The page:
In order to explain something in a future article, I need to take a "Back to the Future" approach in this article. I'm going to talk about a capability that has been around since Microsoft Office Communications Server (OCS) 2007: toll bypass. However, depending on where organizations are in their Lync Server 2013 deployment, they could still be using toll bypass in the present day.

With the toll bypass capability, calls can hop off a Public Switched Telephone Network (PSTN) gateway closest to the location of the person being called. The best way to see how this works is by looking at an example of what happens without and with toll bypass.

The Scenario

Suppose an organization in Texas has two offices: Houston (specifically, in the calling area beginning with the area code 713) and Dallas (specifically, in the calling area beginning with the area code 214). User A works in the Houston office and has a Direct Inward Dialing (DID) number (713-xxx-xxxx). User B works in the Dallas office and has a DID number (214-xxx-xxxx).

Related: Lync Server 2013 M:N Routing

When User A calls User B, the call is handled entirely within the Lync network (i.e., doesn't egress to the PSTN). However, when User A needs to call a person in Dallas who isn't on the Lync network, the call must egress to the PSTN. The Lync administrator would like to avoid having to pay long-distance charges for calls that travel out the Houston PSTN gateway when calls are made to people in Dallas outside the organization. Calls from Houston that egress through the Houston PSTN gateway to the PSTN incur long-distance phone charges. If the calls were to hop off the Dallas PSTN gateway instead of the Houston PSTN gateway, they'd appear as a local call leaving the Dallas PSTN gateway and not incur any long-distance charges.

Without Toll Bypass

Without toll bypass, the following steps occur when User A (in Houston) calls a person in Dallas who isn't in the organization:

  1. User A dials 214-123-4567.
  2. Normalization is attempted on 214-123-4567, which is translated to + 1-214-123-4567.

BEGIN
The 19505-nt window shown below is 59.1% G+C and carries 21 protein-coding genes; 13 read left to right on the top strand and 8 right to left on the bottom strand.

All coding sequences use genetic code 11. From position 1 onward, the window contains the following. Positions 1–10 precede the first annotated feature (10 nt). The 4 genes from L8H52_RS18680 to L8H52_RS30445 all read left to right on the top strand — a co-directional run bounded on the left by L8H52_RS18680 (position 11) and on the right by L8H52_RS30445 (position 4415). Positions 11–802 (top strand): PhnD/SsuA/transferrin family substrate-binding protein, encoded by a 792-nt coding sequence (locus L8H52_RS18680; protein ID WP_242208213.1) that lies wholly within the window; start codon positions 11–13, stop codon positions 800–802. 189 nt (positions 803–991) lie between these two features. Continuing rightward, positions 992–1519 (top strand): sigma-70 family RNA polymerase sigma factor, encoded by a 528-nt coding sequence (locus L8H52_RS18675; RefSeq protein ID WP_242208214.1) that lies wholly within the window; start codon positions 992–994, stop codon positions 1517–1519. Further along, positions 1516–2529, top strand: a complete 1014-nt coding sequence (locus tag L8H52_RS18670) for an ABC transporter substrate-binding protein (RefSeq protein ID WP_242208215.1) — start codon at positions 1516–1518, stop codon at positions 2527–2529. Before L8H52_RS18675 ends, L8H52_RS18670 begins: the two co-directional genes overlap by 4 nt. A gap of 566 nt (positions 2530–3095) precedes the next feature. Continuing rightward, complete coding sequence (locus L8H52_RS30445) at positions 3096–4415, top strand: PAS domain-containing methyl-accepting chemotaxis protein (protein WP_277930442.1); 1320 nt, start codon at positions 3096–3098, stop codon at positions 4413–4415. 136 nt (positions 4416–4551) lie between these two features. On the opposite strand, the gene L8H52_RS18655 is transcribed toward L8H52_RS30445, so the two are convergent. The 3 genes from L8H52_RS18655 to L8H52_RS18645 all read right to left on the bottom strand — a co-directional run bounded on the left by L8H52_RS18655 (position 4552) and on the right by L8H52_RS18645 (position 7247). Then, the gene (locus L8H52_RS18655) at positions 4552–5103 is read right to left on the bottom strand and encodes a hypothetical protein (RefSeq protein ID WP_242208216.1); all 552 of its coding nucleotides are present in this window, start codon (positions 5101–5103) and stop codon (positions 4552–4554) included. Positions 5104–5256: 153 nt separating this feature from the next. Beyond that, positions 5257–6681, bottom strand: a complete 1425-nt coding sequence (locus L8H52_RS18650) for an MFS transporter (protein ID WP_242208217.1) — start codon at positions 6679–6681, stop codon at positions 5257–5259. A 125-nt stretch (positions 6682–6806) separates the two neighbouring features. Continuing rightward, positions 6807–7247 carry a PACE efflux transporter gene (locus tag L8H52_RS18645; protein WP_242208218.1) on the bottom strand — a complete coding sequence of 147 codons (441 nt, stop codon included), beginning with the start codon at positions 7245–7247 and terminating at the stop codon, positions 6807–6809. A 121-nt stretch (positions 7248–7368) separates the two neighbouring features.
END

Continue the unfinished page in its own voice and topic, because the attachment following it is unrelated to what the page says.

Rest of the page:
3. Reverse number lookup fails to find a Session Initiation Protocol (SIP) Uniform Resource Identifier (URI) match to the dialed number. As a result, outbound routing logic takes place.
  4. A route is determined based on the number that begins with the area code 214, originating from the Houston location.
  5. User A's call is routed to the local (Houston) Mediation Server and PSTN gateway.
  6. User A's call egresses through the local (Houston) PSTN gateway to the PSTN.
  7. The call recipient in Dallas receives the call sent from the Houston PSTN gateway. The call incurs long-distance charges.

Figure 1 graphically depicts these steps.

Figure 1: Without Toll Bypass

Toll Bypass in Action

Now let's see what happens when toll bypass is used. To implement toll bypass, there needs to be a dial plan that specifies the route calls should take. In this case, the dial plan needs to state that calls originating in Houston with a destination of 214.xxx.xxx must hop out of the Lync network using the Dallas Mediation Server and PSTN gateway.

Related: Media Bypass in a Lync Enterprise Voice Deployment

When toll bypass is implemented, the following steps occur when User A (in Houston) calls a person in Dallas who isn't in the organization:

  1. User A dials 214-123-4567.
  2. Normalization is attempted on 214-123-4567, which is translated to + 1-214-123-4567.
  3. Reverse number lookup fails to find a SIP URI match to the dialed number. As a result, outbound routing logic takes place.
  4. A route is determined based on the destination phone number and voice policy associated with the caller.
  5. User A's call will be routed across the network to the Dallas Mediation server and PSTN gateway.
  6. User A's call egresses through the Dallas PSTN gateway to the PSTN.
  7. The call recipient in Dallas receives the call sent from the Dallas PSTN gateway. The call won't incur any long-distance charges.

Figure 2 graphically depicts these steps.

Figure 2: With Toll Bypass

Strategic Routing to Avoid Costly Long-Distance Charges

Toll bypass is a nice capability to have when you're trying to avoid costly long-distance charges for calls made to destinations in which there's an existing Lync infrastructure. However, this capability comes at a price—the time and effort needed to figure out your existing dial plan and create a new one. When creating dial plans for locations outside the United States, you must also take into consideration that some countries have strict laws on where calls can leave and enter the country.